If the true measure of a person is how they act in the face of adversity, then how you react when you get turned down for a raise request speaks volumes. Look, no one likes rejection. It’s not easy mustering up the courage to put in a request for a raise in the form of a pay raise request letter, and potentially put your self-worth on the line. Doing your utmost to convince someone you’re worth it and then having your manager disagree isn’t an easy thing with which to cope. Once you’ve been turned down, you now run the risk of becoming bitter, detached, and disinterested at work – and that serves nobody.
If you’re asking for a raise it’s because you’re a professional, so make sure you act that way even in defeat. Here are seven tips that can help you along the way.
1) Stay Calm if Your Raise Request was Denied
It’s human nature to be livid when you get rejected. You’ve no doubt pleaded your case and backed up your argument with facts and personal accomplishments, so it’s only natural to be hurt and angry when you’re told it’s not good enough because many people think that translates into “I’m not good enough.”
But you’ve got to overcome that urge.
Getting heated and entering into a screaming match or argument with your manager isn’t going to do anyone any good. It puts your boss on the defensive and creates the potential for an uncomfortable work environment, while also painting you as unprofessional and incapable of dealing with adversity. So stay calm and soldier on no matter what.
2) Ask Why You Were not Given a Raise
Your boss said no, but the big question is why.
Let’s face it, there might be a really good reason you were turned down for a raise. Times are still pretty tough and depending on the size of your business, which industry you’re in, and current events the “we just don’t have it in the budget” excuse could hold water. But then again, sometimes it’s you and not them.
Perhaps you’re not meeting your goals or you’re succeeding but focusing on the wrong areas. Whatever the reason, figure it out and get it straight from the horse’s mouth so you can address it and show progress at your next performance review.
If you don’t know exactly what’s wrong, you’ll never be able to fix it.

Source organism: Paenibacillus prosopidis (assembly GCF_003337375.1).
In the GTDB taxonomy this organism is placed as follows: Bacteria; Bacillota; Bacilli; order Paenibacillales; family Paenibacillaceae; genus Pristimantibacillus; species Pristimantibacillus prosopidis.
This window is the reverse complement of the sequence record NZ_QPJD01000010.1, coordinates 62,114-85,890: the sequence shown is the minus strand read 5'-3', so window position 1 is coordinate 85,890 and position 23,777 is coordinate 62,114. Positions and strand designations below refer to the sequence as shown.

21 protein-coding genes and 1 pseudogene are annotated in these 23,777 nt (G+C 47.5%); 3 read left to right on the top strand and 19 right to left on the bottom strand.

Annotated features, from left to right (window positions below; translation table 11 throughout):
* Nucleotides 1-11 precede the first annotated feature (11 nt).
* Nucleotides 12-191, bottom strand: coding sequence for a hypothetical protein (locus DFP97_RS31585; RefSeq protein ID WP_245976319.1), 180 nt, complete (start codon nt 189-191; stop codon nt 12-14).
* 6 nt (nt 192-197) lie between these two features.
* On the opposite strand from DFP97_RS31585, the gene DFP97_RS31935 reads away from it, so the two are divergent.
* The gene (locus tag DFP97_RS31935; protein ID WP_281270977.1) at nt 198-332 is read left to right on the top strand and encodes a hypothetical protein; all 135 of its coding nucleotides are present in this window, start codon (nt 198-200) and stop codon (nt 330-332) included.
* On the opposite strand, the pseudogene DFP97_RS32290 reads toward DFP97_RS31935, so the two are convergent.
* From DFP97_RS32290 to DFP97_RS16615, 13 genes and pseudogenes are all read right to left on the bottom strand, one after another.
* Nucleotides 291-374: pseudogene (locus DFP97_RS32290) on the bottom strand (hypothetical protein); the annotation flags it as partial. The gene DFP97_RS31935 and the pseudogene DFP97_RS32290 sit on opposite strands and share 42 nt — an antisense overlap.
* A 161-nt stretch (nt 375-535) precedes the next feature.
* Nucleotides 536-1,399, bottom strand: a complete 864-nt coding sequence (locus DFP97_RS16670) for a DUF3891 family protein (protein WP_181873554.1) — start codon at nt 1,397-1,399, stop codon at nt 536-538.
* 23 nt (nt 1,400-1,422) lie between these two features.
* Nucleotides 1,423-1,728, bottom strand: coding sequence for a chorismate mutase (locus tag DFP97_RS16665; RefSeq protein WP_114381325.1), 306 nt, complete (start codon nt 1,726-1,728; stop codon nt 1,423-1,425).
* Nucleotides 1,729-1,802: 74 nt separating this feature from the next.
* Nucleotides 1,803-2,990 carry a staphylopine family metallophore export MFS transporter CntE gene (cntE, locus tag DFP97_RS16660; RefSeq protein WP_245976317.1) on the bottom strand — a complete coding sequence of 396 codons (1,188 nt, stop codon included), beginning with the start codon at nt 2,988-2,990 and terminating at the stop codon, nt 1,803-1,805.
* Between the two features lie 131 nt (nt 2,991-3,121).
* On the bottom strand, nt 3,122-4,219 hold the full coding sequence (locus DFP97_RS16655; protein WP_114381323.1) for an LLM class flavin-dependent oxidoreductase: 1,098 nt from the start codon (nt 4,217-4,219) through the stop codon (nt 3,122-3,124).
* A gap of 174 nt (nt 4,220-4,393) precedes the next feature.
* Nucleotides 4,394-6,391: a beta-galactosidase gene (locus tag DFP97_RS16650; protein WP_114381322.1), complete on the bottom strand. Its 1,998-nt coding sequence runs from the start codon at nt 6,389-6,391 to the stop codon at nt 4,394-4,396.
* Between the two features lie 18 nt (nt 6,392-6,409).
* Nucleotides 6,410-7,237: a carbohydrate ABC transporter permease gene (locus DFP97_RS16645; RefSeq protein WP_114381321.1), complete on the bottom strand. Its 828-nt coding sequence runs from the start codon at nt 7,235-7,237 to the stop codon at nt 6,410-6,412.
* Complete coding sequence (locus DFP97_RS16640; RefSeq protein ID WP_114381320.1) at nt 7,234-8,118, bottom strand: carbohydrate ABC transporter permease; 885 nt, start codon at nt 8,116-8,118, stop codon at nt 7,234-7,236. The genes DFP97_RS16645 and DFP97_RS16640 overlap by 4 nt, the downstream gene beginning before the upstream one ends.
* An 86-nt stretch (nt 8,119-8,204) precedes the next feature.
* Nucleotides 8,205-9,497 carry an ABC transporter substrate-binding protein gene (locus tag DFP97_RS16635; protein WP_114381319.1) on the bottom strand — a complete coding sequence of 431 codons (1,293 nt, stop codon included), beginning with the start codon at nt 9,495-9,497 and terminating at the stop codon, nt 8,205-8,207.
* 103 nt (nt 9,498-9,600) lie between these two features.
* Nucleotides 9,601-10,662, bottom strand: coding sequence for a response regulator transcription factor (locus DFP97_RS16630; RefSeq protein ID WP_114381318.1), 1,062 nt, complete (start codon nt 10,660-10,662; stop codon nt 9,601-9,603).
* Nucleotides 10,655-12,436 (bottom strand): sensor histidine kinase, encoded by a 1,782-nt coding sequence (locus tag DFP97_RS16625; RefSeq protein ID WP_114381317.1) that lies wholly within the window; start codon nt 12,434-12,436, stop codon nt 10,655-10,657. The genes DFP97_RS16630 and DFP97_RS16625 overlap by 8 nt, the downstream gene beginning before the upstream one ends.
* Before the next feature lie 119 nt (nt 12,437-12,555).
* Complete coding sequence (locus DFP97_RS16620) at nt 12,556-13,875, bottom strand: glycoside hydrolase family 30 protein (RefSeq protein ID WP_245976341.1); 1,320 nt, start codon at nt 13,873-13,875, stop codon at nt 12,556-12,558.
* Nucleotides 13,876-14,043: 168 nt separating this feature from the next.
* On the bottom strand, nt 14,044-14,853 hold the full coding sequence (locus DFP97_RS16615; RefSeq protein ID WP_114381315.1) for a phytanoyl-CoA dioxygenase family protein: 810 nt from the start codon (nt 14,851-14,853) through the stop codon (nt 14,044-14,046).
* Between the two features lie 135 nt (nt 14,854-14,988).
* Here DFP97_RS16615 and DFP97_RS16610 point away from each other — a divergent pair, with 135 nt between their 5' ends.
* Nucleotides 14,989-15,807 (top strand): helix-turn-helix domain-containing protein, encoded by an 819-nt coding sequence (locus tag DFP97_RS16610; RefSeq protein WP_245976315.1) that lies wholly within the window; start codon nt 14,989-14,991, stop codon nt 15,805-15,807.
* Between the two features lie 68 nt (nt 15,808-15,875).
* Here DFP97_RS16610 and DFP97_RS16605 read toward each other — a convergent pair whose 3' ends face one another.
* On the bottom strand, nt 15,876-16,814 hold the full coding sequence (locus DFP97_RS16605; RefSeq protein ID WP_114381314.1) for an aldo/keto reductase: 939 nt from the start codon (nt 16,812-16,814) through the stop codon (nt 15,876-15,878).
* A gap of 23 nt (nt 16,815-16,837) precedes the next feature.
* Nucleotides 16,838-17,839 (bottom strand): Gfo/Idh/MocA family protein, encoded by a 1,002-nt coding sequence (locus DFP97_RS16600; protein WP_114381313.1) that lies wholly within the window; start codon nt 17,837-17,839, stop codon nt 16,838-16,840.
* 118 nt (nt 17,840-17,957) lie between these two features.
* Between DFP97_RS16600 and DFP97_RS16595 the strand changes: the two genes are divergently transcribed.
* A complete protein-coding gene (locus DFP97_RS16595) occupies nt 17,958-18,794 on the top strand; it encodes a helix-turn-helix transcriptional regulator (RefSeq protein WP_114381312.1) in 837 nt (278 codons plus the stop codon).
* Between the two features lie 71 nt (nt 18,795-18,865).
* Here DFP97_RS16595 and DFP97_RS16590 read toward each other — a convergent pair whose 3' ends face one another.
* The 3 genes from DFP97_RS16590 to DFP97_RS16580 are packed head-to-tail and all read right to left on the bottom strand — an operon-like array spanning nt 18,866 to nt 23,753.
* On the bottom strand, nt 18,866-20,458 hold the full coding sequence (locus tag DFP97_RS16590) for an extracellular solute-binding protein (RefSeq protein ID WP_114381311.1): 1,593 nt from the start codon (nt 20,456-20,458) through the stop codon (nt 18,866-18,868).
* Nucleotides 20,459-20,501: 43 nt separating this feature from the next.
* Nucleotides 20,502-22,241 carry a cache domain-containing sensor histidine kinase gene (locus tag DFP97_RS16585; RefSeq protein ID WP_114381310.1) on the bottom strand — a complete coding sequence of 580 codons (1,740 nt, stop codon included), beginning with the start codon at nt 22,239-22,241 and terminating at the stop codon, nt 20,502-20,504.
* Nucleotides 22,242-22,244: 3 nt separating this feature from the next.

3) Don't Become a Jerk
I know it’s tough, but if your boss says no please don’t stomp your feet, take all your toys, and go home.
Too many people become problem employees after they’ve been rejected because of hurt feelings. You already felt underappreciated which is why you asked for more money, and then you were denied that. Now morale is in the basement and you stop working hard because hey, what’s the point? You feel like you can’t get ahead so you start badmouthing the company every chance you get. Now you’re showing up late (or not at all), the quality of your work is suffering, and your new reputation is that of a poison pill.
No matter your profession, the greats learn from the things that don’t go their way and find a way to improve.
4) Focus on the Future
If you dwell on the past and on the negative you’ll never get what you want. So find a silver lining and use it.
Once you’ve figured out what went wrong and why you didn’t get the raise, formulate a plan to make sure you have a clear path to success. Work with your manager to ensure that you’re focusing on the right goals. Know where your priorities are so you don’t spend time working in the wrong area. As tough as the criticism is to hear, take it to heart and use it to guarantee you can’t be passed over again next time.
5) Request Ongoing Check-ins
Want to find a way to show you’re not suffering from sour grapes? Negotiate a time in the future to meet with your boss and revisit the issue of a raise.
Not only does this show your manager you don’t plan on becoming an at-risk employee, but you’re putting the rejection in your rearview and already working towards a more positive outcome in the future. Just make sure you actually get on your boss’ calendar because you don’t want to fall through the cracks.
6) Have a Contingency Plan
You have a 50/50 chance of getting the raise you want. So while you need to focus on the positive, you must also be prepared for the worst-case.
Far too many people forget that salary is not the only kind of compensation that can be negotiated during a job interview or performance review. Did your request for more money get rejected? Then how about negotiating the next best thing? You can try to add more vacation, tuition reimbursement, an earlier performance review, or the ability to work from home just to name a few. Perhaps your company isn’t in a position financially to give you more money, but a compromise is the next best thing.
7) Think About a New Job
Sometimes you either have a bad boss or a company that doesn’t value its workers. If that’s truly the case, it might be time to think about jumping ship.
This shouldn’t be a knee-jerk reaction or done in a fit of rage immediately after your raise request was denied. But if you’ve met all your goals and you’re a consistent top-performer who has been denied raises and opportunities for advancement for no good reason, then you have to do what’s best for you and that might mean moving to a new opportunity.
Not quite ready to ask for a raise but interested in planning your career path? Here are some tools to help you along the way:
Individualize employee pay based on unique job requirements and personal qualifications.
Get the latest market pricing for benchmark jobs and jobs in your industry.
Analyze the market and your qualifications to negotiate your salary with confidence.
Search thousands of open positions to find your next opportunity.